The proposed, privately-funded development would deliver medical services for people age 60 and older, ranging from preventive to critical care and assisted living.
Conceptual renderings show three connected towers with a total of 2 million square feet, and one of the towers would be 550 feet tall, which is 100 feet bigger than the SunTrust tower.
One of the towers would be for urgent care, surgery and recovery. Another would be for assisted-living for those age 60 and older, and the third building would be for physician and clinical offices. #Ponte Health wants to have studio apartments for physicians and registered nurses as part of the project, as well as meditation gardens and a nutritional center.
“Six weeks ago, we didn’t know we were going to be building this project,” Ponte Health founder Tabitha Ponte told Orlando Business Journal. “It was not intended to be a full-scale development. It was an exercise to see the capabilities of our group for creating something like this for Chicago. But as we progressed and presented our project to health care professionals, we started receiving interest and we explored it.”
Ponte estimates the project will create more than 1,000 jobs, and she expects it to have a $2 million-$3 billion annual economic impact, based on similar health care developments.
The company, which is seeking an equity partner, said “a major health system has stepped forward with intent to lease one of the three towers” and operate the emergency and surgical part of the project, but Ponte declined to reveal the identity of the medical partner.
Ponte Health currently is looking at building the project on the surface parking lot at 110 W. Jefferson St., according the city of Orlando. Nothing formal has been submitted to the city regarding the Vertical Medical City at this time, although the city has received two conceptual photos and an inquiry.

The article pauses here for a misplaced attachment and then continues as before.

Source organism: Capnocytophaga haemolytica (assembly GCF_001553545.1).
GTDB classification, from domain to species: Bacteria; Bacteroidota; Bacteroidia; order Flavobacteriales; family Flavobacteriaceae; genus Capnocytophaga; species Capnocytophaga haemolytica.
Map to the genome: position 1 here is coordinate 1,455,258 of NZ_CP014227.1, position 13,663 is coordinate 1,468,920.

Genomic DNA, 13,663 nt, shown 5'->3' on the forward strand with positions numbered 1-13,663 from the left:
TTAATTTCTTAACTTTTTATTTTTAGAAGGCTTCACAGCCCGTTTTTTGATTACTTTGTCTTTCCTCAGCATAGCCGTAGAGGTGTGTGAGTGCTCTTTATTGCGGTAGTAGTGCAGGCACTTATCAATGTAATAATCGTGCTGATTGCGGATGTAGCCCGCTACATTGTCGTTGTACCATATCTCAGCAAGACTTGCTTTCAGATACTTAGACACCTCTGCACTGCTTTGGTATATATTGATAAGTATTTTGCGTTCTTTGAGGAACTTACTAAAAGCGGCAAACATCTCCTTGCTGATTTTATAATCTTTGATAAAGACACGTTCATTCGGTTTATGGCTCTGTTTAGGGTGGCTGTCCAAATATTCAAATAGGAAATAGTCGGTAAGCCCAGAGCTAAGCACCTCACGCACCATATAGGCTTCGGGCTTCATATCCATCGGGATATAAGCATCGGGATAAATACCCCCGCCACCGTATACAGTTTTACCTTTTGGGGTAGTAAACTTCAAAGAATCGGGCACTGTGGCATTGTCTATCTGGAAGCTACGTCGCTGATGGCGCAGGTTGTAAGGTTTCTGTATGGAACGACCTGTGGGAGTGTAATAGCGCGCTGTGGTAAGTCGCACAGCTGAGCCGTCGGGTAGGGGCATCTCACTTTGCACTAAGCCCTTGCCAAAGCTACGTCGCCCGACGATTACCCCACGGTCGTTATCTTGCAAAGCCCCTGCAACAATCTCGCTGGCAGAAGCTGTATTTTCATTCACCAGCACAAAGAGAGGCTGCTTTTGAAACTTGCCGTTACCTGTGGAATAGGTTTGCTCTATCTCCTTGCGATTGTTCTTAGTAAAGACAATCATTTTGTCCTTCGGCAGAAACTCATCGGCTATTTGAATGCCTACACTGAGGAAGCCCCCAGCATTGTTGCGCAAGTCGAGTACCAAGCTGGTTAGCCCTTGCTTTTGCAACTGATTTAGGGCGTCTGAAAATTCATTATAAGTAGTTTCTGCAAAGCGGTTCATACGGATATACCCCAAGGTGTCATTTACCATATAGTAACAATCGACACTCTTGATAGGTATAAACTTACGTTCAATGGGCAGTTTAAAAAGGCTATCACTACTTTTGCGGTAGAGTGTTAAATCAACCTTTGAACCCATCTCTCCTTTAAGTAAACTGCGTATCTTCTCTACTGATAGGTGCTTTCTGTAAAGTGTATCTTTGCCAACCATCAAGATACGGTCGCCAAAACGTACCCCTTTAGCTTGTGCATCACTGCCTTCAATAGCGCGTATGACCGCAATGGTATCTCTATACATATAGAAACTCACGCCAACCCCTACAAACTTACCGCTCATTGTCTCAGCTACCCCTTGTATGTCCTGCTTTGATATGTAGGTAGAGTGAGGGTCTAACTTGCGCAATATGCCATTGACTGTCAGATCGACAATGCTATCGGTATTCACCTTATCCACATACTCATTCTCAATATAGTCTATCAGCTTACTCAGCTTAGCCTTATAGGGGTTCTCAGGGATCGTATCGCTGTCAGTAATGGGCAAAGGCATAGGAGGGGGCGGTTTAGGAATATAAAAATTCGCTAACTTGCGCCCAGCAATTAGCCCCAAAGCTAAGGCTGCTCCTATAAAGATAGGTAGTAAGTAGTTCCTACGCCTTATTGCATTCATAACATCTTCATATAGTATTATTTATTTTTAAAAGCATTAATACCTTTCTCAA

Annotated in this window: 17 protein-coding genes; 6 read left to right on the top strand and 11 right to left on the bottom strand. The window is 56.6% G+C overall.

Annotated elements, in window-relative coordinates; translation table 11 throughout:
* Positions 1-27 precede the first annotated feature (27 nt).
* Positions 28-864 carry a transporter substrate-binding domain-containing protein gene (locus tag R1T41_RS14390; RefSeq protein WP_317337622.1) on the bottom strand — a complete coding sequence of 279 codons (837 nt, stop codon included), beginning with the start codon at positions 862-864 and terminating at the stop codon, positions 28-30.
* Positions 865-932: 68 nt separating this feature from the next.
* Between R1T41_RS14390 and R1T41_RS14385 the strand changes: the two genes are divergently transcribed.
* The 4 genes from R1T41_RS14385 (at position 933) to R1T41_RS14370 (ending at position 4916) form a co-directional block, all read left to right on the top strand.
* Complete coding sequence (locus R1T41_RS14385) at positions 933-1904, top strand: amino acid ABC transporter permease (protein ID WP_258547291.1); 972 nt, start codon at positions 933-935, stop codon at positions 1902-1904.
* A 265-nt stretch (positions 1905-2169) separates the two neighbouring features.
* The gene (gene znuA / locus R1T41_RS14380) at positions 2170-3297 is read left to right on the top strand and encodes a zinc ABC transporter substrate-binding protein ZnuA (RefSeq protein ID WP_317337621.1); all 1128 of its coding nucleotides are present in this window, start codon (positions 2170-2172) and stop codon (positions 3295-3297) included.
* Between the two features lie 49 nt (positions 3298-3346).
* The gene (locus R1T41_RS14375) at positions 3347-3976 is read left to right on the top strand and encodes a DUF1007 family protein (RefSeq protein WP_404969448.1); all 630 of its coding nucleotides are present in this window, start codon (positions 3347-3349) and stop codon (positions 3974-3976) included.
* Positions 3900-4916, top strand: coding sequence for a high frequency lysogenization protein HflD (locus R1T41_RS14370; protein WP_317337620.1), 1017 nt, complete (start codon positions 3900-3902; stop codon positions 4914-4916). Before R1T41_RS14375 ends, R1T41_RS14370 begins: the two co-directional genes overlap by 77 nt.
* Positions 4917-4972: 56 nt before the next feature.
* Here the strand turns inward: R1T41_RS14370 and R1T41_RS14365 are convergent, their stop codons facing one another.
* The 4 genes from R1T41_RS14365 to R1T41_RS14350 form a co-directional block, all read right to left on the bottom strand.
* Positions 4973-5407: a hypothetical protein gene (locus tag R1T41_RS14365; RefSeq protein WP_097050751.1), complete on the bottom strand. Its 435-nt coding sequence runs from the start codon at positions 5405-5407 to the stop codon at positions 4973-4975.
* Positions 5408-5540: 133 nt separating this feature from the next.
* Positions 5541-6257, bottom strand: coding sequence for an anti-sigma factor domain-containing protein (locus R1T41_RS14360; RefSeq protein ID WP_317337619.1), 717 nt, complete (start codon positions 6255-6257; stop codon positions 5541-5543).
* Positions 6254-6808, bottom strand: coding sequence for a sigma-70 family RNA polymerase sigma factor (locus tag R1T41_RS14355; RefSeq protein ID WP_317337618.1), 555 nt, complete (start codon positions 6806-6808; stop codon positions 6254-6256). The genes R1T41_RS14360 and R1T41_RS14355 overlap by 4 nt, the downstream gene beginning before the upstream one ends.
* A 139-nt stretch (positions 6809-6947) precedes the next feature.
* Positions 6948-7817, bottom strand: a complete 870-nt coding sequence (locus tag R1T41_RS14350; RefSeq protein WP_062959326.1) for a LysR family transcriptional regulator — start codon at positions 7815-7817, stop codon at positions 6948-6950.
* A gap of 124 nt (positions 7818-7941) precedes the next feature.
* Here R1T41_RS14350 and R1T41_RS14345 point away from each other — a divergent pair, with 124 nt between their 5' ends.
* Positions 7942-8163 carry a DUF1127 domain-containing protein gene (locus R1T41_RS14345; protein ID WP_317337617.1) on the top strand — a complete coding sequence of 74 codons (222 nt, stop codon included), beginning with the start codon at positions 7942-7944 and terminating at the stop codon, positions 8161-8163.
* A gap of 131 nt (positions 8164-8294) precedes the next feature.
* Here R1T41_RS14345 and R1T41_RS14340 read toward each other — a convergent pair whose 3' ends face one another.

Ponte said she also is looking at several other downtown sites and will need just 1.5 acres to build on, and she wants to close on a site within the next 90 days.
Ponte Health also has considered building the complex near the future Lake Nona teaching hospital that will be built by the University of Central Florida and Hospital Corp. of America (NYSE: HCA), but Ponte has not talked to #UCF or Lake Nona developer Tavistock Development Co. about that idea.
If the development does get built in downtown Orlando, it would be between the Florida Hospital and Orlando Health downtown campuses, but Ponte said the new Vertical Medical City wouldn’t compete with them. “We are doing something different; it’s a particular demographic we are serving. My scale would be significantly lesser and specialize in a hospice and assisted living. I’m trying to create an experience for a demographic that’s not currently being taken care of. It will be a contemporary experience — modern with extensive green spaces within the building itself. I want it to feel like you’re still outside.”
She said the project also will also be high-tech with artificial intelligence systems and other technologies to help patients. “When I was a hospital patient after suffering a small stroke, I kept thinking, ‘Why is the building not helping me?’ That’s what’s really driven this company and project — our intent about the building helping the patient.”
Ponte said the group has a Feb. 8 pre-application meeting with the city of Orlando.
Here is the projected timeline of the project:
- Approval for development: Summer/fall 2018
- Foundation/site package: Spring/summer 2019
- Break ground: Fall/winter 2019
- Building package: Spring/summer 2020
- Vertical construction: Winter/spring 2020
- Construction completion: Winter/spring 2023
- Occupancy: Summer/fall 2024